Best companion

Cabbage family, strawberry

3. Green beans

Green beans are a simple plant to grow with an abundant harvest. They are another plant that you will need to direct sow.

There are many different types of green beans so you’ll need to decide what you are looking for. Some people love half runners. They are very tender beans, but they literally run along a vine.

You’ll need to be sure to grow these along a homemade trellis for easier picking.

You can get an idea of how to make a trellis here.

If you decide to plant half runners be advised they have strings. This means when you pick them and are going to fix them to eat you will have to string them.

You can learn how to do that from this video:

Other than learning how to do these few simple tasks, they are very simple to grow.

For those that don’t want to worry about stringing beans or picking beans from a vine, then a bush bean might be right for you.

The name explains them completely.

They are beans that the plant bushes out instead of running along a vine. You can just go along your row of green beans and pull them directly off of the bush. They also don’t usually have strings on them.

In order to plant green beans, you will need to plant them in well-drained soil where they will get adequate sunlight. Place a thick layer of compost over the row. Then you will directly plant the seeds into the compost.

Go over the row with a hoe or rake and lightly cover the seeds with the compost.

In a few weeks you will have tiny green bean plants sprouting in your garden.

Green beans require adequate water. You will notice when they need water as they start to shrivel up. If your green bean plants start to turn yellow it will be because your soil is lacking nitrogen.

You can buy blood meal or bone meal and place it around your plants. If you have rabbits, their poop will do the same job usually. Green beans are also a favorite for bugs to munch on their leaves.

If you see this, you can set bug traps like this one as a natural alternative to pest control.

Harvest time

55-65 days

Ideal temperatures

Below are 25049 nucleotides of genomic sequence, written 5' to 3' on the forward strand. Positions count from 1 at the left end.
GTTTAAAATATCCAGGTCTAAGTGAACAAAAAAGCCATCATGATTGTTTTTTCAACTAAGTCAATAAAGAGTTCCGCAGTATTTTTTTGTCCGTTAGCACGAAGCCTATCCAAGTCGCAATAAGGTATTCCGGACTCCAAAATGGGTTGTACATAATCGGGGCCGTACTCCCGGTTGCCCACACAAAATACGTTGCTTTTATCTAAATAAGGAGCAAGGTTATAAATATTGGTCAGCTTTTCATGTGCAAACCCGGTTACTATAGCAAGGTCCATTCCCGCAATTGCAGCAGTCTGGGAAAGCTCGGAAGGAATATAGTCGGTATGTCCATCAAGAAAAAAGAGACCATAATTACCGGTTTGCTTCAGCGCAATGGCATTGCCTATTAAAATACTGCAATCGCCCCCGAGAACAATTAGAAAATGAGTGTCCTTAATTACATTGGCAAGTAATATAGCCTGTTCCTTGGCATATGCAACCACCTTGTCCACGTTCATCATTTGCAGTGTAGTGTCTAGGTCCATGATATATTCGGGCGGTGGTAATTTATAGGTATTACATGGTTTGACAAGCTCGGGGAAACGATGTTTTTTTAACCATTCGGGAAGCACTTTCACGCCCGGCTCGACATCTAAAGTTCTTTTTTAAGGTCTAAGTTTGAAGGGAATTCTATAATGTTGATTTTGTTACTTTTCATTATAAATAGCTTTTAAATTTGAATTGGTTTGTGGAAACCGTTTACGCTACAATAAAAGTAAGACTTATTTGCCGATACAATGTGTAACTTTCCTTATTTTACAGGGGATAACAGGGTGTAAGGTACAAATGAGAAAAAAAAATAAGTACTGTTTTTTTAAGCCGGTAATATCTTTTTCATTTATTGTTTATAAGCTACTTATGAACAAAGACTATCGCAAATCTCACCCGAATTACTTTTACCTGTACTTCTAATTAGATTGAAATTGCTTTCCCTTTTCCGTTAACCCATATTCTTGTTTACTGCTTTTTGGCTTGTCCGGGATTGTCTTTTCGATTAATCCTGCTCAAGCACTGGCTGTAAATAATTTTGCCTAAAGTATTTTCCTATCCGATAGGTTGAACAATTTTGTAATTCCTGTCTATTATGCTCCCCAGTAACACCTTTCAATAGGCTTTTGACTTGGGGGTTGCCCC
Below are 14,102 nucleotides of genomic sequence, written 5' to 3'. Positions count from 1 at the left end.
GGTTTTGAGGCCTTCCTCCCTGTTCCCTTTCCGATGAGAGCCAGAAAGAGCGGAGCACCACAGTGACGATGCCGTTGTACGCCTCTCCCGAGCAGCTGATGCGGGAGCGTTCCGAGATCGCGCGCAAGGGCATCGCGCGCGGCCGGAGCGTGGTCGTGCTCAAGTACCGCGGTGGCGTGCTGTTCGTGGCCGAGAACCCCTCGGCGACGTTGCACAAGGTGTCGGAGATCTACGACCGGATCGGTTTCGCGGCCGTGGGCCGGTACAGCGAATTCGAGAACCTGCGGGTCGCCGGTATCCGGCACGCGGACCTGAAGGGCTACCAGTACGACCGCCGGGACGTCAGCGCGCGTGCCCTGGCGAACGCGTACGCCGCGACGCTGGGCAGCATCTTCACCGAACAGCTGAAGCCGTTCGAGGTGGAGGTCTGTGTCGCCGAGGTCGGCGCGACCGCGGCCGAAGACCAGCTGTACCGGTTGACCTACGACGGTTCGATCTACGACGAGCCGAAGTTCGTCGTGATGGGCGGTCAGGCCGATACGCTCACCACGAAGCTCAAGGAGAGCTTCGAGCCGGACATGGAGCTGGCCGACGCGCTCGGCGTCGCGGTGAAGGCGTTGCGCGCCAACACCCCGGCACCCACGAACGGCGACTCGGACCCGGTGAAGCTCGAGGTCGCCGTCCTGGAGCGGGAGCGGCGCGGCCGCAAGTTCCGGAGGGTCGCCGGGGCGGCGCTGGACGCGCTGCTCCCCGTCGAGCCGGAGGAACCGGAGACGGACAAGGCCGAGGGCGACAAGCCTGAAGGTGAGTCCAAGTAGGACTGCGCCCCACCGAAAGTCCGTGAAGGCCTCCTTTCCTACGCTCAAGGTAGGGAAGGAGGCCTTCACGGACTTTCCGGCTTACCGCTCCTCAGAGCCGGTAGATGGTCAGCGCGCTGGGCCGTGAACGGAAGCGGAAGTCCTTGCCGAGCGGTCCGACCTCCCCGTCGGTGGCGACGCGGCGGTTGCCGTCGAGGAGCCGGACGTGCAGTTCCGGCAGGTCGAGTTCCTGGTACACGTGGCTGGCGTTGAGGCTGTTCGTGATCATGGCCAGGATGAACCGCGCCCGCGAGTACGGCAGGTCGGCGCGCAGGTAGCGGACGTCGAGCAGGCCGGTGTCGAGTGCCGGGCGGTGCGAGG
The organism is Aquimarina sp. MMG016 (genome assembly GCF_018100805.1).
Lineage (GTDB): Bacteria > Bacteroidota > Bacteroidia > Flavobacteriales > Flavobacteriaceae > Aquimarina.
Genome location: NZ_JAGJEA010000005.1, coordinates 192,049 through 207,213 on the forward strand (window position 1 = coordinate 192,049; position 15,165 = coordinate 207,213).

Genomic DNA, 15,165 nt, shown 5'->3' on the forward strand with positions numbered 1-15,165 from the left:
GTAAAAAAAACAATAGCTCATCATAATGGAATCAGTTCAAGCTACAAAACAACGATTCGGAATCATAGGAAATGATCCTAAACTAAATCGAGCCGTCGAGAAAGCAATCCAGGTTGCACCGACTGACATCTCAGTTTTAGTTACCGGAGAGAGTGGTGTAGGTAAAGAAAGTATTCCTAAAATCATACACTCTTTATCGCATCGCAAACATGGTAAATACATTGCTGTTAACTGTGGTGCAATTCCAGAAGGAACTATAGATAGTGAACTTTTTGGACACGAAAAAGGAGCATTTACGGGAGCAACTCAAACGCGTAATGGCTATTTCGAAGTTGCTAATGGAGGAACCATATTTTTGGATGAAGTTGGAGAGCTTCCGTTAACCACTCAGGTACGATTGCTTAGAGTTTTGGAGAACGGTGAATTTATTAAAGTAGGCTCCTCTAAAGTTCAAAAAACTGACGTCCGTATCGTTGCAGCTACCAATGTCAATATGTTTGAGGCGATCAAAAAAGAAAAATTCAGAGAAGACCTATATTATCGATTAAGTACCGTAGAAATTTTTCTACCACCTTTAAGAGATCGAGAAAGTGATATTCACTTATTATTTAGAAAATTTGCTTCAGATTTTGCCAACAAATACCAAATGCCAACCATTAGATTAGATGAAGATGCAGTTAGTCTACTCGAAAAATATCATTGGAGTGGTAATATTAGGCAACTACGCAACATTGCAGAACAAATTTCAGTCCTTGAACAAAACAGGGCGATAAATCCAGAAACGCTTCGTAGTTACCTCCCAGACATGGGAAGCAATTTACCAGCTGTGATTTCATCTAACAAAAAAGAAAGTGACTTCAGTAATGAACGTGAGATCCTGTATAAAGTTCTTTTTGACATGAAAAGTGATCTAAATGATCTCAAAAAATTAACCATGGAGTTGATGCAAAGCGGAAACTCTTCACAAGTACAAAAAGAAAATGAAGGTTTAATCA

55-85 °F

Planting time

Early summer

Spacing

6 inches, 18 inches (row)

Germination time

8-16 days

Light preferences

Sun or partial shade where hot

Best companion

Potatoes, cabbages, radishes, peas

4. Cucumbers

Cucumbers are another simple plant to grow. Some people really like them while others don’t. The important thing to remember about cucumbers is that even if you don’t like them on a salad, you might enjoy putting them in a jar as a homemade pickle.

When planting cucumbers, you can either plant them in your garden or plant them in containers.

Cucumbers can be planted directly into the ground, started indoors three weeks before planting, or you may purchase cucumber seedlings at your local nursery.

Either way, they are a warm weather crop that should be planted after the last spring frost.

If you choose to plant cucumbers in your garden, plant them in well-drained soil with ample sunlight. Be sure to use compost when planting them as well.

Cucumbers are a vine so as long as you give them ample space for their vines to run you will have ample amount of cucumbers. This is another plant that creating a trellis for their vines to run along would be a good idea.

If you decide to plant them in containers, you can plant regular full sized cucumbers or buy a different variety. They actually make a patio cucumber meant specifically to be grown in containers on a patio. If you decide to use this method, fill the bucket with dirt and compost.

Plant one cucumber plant per bucket. Be sure to place them in the sun and water the plant regularly. It is a good idea to fertilize your cucumbers every month or so.